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US raises objections over ICQ sale plans

16 июня 2010

Senior US law enforcement officials have objected to AOL’s pending sale of one of the largest instant-messaging services to a Russian investment firm, fearing it will put some of the world’s top criminals further from their reach.

Investigators at federal agencies charged with scrutinising cyber crime are concerned about the $187.5m acquisition of ICQ by Moscow-based Digital Sky Technologies, which has been rapidly expanding its holding of internet companies.

Digital Sky, led by physicist-turned-banker Yuri Milner, the 47-year-old chief executive, already owns Russia’s largest e-mail provider and three of the country’s leading social networking sites. In 2009, it bought stakes in Facebook, the world’s largest social network, and Zynga, the online games developer.

ICQ is the leading instant messaging service in Russia, Germany and the Czech Republic and, according to law enforcement investigators, is one of the main avenues of communication for criminal groups in eastern Europe, some of whom never meet in person.

ICQ’s headquarters remained in Israel after AOL acquired it for $400m in 1998. Israel and the US are close allies and in some cases US investigators have gained access to the chat transcripts on ICQ of criminal suspects.

The situation highlights how the line between law enforcement and national security has blurred with the rise of cyber warfare.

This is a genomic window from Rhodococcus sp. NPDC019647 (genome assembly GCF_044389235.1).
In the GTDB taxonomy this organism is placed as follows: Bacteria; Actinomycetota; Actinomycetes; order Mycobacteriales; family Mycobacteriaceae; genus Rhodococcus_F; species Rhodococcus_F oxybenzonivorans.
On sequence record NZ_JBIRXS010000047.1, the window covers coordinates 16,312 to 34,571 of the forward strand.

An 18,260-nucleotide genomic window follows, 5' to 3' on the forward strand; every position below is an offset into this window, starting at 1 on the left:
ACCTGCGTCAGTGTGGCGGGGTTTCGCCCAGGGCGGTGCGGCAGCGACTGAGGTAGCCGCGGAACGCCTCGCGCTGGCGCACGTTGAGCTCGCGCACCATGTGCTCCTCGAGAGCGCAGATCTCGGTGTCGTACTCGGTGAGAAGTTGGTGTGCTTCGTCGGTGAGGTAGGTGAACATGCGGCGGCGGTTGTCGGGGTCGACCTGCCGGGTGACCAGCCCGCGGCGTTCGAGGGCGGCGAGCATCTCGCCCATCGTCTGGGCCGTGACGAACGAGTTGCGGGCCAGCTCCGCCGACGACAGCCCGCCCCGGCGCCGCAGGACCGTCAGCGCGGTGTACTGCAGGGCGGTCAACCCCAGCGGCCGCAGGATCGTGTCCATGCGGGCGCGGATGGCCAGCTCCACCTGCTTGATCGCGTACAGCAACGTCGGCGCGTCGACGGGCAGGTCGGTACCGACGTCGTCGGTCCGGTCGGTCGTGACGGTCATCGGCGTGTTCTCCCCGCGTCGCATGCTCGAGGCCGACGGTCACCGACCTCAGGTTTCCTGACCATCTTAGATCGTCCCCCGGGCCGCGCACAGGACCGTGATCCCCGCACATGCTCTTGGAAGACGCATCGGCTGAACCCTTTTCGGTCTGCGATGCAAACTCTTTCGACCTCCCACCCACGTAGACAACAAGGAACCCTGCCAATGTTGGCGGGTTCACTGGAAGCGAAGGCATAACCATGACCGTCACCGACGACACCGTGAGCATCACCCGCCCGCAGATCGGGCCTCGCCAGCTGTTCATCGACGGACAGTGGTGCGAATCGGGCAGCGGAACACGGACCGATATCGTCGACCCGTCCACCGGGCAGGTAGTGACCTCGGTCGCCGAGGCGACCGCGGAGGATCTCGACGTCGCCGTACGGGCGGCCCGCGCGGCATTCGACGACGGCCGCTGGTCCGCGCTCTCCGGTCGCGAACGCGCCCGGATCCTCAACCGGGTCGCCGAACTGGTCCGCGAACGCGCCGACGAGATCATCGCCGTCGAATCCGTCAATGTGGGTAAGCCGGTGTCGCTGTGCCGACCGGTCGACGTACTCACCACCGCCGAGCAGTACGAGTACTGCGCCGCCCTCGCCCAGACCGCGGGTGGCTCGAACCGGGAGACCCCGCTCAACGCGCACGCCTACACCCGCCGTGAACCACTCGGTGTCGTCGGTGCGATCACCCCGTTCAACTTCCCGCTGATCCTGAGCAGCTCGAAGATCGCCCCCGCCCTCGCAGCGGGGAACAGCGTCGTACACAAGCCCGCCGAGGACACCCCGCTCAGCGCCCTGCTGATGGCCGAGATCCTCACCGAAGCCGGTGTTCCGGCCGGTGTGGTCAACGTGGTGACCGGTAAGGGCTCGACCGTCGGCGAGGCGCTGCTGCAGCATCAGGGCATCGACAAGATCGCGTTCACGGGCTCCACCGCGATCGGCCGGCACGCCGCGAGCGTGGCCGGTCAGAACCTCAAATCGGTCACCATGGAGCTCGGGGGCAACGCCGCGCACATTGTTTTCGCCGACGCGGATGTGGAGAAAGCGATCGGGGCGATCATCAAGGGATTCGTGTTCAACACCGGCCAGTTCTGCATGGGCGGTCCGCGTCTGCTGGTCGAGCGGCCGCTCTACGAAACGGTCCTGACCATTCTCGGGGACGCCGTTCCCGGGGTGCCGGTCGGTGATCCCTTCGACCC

The current fear is that ICQ’s computers might move to Russia, where co-operation with western law enforcement is far more difficult to obtain. “Every bad guy known to man [is on] ICQ,” one investigator said in an interview.

The objections have reached the Committee on Foreign Investment in the US, a secretive panel known as CFIUS and led by the US Treasury. The committee can recommend that transactions be blocked or modified on the grounds of national security, people familiar with the matter said. The panel also has representatives from the departments of defence, justice and homeland security.

“We’ve raised the concerns,” said another law enforcement official.

But CFIUS insiders said they did not expect the panel to stop the sale. It has 30 days after the companies formally notify CFIUS of the transaction to warn them that it plans to investigate further. More than 30 days have passed since the transaction’s announcement on April 28 without any such warning being issued, said Alexander Tamas, a Digital Sky partner in London.

It is possible that the formal deadline triggered by a filing has not yet elapsed, but law enforcement concerns rarely rise to the level that prompts CFIUS to intervene, according to those who have worked for the body.

AOL, the US Treasury and the homeland security department all declined to comment.

Источник: Financial Times

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